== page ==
- Cristiano Ronaldo
Cristiano Ronaldo exhausted all superlatives during his six years with United, while he matured from an inexperienced, young winger in 2003 into officially the best footballer on the planet in 2009.
On the day he departed for Real Madrid in a deal worth £80m – making him the world’s most expensive player – his former manager Sir Alex Ferguson said, “Cristiano has been a marvellous player for Manchester United. His contribution has been a major factor in the club’s success in that time and his talent, his ability to entertain and his infectious personality have enthralled fans the world over.”
More info: MANUTD
2. George Best
George Best was a Northern Irish professional footballer who played as a winger, spending most of his club career at Manchester United. A highly skillfull dribbler, Best is regarded as one of the greatest players of all time. He was named European Footballer of the Year in 1968 and came sixth in the FIFA Player of the Century vote. Best received plaudits for his playing style, which combined pace, skill, balance, feints, two-footedness, goalscoring and the ability to get past defenders.
While still a schoolboy, Best was recommended to Manchester United by a local Belfast football scout, who called the youngster a “genius.” Best joined the club at age 15, and he made his first-division debut two years later, in 1963. He was an immediate sensation, scoring acrobatic goals and helping United to a league title in his second season. He led the club to another league championship during the 1966–67 season. In 1968 he was named European Footballer of the Year and helped United become the first English club to win the European Cup. Best scored a total of 178 goals in his 466 career games with United.
Called the “Fifth Beatle,” the handsome Best had long hair that was an anomaly among footballers but was reminiscent of the “mop tops” of England’s preeminent rock and rollers, the Beatles. Like them, Best was a colossal celebrity. His fame transcended the football world—Best was the first of many footballers to become a regular subject of the British tabloids—but it also helped foster a drinking problem that would prove to be his undoing. After a bitter departure from United in 1974, he played for numerous lesser teams in Britain, Spain, Australia, and the United States until 1983. His drinking continued to affect his play, however, and he became as well known for his squandered talent as for his undeniable brilliance. Best underwent a liver transplant in 2002 but ultimately was unable to overcome his alcoholism, and he died from a series of transplant-related infections that his compromised immune system could not combat.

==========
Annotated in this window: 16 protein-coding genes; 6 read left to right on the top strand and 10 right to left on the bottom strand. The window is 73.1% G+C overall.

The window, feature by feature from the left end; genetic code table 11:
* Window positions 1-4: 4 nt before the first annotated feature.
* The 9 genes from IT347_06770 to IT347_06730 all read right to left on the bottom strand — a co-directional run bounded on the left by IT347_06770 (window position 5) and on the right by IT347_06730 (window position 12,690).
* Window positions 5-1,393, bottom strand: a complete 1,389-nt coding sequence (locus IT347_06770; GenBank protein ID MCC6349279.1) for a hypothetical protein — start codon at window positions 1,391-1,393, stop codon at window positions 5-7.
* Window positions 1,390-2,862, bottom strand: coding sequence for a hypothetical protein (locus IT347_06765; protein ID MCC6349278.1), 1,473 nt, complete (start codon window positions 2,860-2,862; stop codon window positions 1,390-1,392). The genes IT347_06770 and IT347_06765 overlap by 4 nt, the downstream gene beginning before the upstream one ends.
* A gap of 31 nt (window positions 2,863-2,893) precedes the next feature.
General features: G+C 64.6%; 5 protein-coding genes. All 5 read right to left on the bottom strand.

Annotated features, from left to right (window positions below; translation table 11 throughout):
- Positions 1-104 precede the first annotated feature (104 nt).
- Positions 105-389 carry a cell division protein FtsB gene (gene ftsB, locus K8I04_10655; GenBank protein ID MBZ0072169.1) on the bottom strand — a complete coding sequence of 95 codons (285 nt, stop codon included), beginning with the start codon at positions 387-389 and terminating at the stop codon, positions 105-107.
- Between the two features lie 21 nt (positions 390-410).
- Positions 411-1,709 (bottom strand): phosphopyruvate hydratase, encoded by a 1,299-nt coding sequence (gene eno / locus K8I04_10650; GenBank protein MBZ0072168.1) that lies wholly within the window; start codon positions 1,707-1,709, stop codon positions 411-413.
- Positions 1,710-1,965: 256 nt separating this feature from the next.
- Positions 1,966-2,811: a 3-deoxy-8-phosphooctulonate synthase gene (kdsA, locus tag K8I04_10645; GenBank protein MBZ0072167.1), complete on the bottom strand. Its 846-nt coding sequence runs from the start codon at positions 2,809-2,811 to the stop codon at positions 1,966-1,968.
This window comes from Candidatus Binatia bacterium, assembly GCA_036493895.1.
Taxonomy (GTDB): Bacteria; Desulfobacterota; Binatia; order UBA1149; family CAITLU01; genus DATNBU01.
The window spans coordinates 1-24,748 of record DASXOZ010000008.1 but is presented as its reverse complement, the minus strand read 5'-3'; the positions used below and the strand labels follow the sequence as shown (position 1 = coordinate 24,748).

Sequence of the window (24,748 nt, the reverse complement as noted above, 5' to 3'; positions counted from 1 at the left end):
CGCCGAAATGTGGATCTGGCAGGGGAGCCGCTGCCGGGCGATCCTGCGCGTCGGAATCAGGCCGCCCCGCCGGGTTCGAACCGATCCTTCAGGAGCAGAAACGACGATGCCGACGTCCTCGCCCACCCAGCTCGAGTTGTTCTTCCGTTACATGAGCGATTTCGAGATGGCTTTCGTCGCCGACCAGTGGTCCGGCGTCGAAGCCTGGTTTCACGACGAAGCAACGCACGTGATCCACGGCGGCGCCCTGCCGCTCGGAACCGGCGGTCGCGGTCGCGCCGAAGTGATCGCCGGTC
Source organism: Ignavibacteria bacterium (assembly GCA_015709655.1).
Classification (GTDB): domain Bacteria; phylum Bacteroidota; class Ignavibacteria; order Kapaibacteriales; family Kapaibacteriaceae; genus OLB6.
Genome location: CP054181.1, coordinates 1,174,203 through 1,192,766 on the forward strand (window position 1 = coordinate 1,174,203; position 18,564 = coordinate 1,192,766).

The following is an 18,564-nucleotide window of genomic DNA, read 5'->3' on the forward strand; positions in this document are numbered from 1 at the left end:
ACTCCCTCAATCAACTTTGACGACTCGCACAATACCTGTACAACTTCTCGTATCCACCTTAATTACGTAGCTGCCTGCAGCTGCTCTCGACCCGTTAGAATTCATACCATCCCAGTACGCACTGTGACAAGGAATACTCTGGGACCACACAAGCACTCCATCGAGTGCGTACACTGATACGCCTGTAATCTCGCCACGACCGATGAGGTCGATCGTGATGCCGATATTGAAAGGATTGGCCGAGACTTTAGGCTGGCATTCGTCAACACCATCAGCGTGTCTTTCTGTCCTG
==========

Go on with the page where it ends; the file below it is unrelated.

3. Sir Robert Charlton
Sir Robert Charlton CBE is an English former footballer who played as a midfielder. He is regarded as one of the greatest players of all time, and was a member of the England team that won the 1966 FIFA World Cup, the year he also won the Ballon d’Or. He played almost all of his club football at Manchester United, where he became renowned for his attacking instincts, his passing abilities from midfield and his ferocious long-range shot, as well as his fitness and stamina. He was cautioned only twice in his career; once against Argentina in the 1966 World Cup, and once in a league match against Chelsea. His elder brother Jack, who was also in the World Cup-winning team, was a former defender for Leeds United and international manager.
More info: Wikipedia